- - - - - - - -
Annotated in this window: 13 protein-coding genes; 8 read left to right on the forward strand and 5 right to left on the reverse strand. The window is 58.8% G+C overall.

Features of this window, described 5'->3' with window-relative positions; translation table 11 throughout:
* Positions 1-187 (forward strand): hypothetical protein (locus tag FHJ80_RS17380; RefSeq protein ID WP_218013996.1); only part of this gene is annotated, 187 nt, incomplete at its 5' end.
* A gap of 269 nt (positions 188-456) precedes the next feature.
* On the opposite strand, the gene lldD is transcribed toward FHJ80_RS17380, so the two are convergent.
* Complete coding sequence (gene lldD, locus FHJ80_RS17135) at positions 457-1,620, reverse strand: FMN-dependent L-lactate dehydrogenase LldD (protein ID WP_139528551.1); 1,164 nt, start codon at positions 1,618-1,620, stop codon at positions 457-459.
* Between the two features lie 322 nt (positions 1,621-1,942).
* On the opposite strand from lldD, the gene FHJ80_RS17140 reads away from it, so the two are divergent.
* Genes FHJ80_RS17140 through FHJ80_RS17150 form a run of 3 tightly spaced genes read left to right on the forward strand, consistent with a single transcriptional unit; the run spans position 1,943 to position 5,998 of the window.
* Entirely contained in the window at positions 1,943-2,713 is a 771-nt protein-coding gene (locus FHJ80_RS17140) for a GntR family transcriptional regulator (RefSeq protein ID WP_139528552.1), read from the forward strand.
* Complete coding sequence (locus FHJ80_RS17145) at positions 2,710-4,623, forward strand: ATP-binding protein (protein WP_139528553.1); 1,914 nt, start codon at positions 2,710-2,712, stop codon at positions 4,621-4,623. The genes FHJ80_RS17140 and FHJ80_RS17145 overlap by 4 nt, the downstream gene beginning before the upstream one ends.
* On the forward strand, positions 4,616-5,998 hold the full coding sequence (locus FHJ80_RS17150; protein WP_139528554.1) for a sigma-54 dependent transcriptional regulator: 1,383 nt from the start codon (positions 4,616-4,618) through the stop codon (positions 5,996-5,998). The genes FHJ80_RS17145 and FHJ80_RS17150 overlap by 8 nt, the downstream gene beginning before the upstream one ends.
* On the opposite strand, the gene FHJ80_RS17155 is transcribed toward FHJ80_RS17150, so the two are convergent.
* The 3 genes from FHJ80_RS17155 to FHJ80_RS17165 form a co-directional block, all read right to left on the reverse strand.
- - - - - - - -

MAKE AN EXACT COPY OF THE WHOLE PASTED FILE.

Annotated in this window: 13 protein-coding genes; 8 read left to right on the forward strand and 5 right to left on the reverse strand. The window is 58.8% G+C overall.

Features of this window, described 5'->3' with window-relative positions; translation table 11 throughout:
* Positions 1-187 (forward strand): hypothetical protein (locus tag FHJ80_RS17380; RefSeq protein ID WP_218013996.1); only part of this gene is annotated, 187 nt, incomplete at its 5' end.
* A gap of 269 nt (positions 188-456) precedes the next feature.
* On the opposite strand, the gene lldD is transcribed toward FHJ80_RS17380, so the two are convergent.
* Complete coding sequence (gene lldD, locus FHJ80_RS17135) at positions 457-1,620, reverse strand: FMN-dependent L-lactate dehydrogenase LldD (protein ID WP_139528551.1); 1,164 nt, start codon at positions 1,618-1,620, stop codon at positions 457-459.
* Between the two features lie 322 nt (positions 1,621-1,942).
* On the opposite strand from lldD, the gene FHJ80_RS17140 reads away from it, so the two are divergent.
* Genes FHJ80_RS17140 through FHJ80_RS17150 form a run of 3 tightly spaced genes read left to right on the forward strand, consistent with a single transcriptional unit; the run spans position 1,943 to position 5,998 of the window.
* Entirely contained in the window at positions 1,943-2,713 is a 771-nt protein-coding gene (locus FHJ80_RS17140) for a GntR family transcriptional regulator (RefSeq protein ID WP_139528552.1), read from the forward strand.
* Complete coding sequence (locus FHJ80_RS17145) at positions 2,710-4,623, forward strand: ATP-binding protein (protein WP_139528553.1); 1,914 nt, start codon at positions 2,710-2,712, stop codon at positions 4,621-4,623. The genes FHJ80_RS17140 and FHJ80_RS17145 overlap by 4 nt, the downstream gene beginning before the upstream one ends.
* On the forward strand, positions 4,616-5,998 hold the full coding sequence (locus FHJ80_RS17150; protein WP_139528554.1) for a sigma-54 dependent transcriptional regulator: 1,383 nt from the start codon (positions 4,616-4,618) through the stop codon (positions 5,996-5,998). The genes FHJ80_RS17145 and FHJ80_RS17150 overlap by 8 nt, the downstream gene beginning before the upstream one ends.
* On the opposite strand, the gene FHJ80_RS17155 is transcribed toward FHJ80_RS17150, so the two are convergent.
* The 3 genes from FHJ80_RS17155 to FHJ80_RS17165 form a co-directional block, all read right to left on the reverse strand.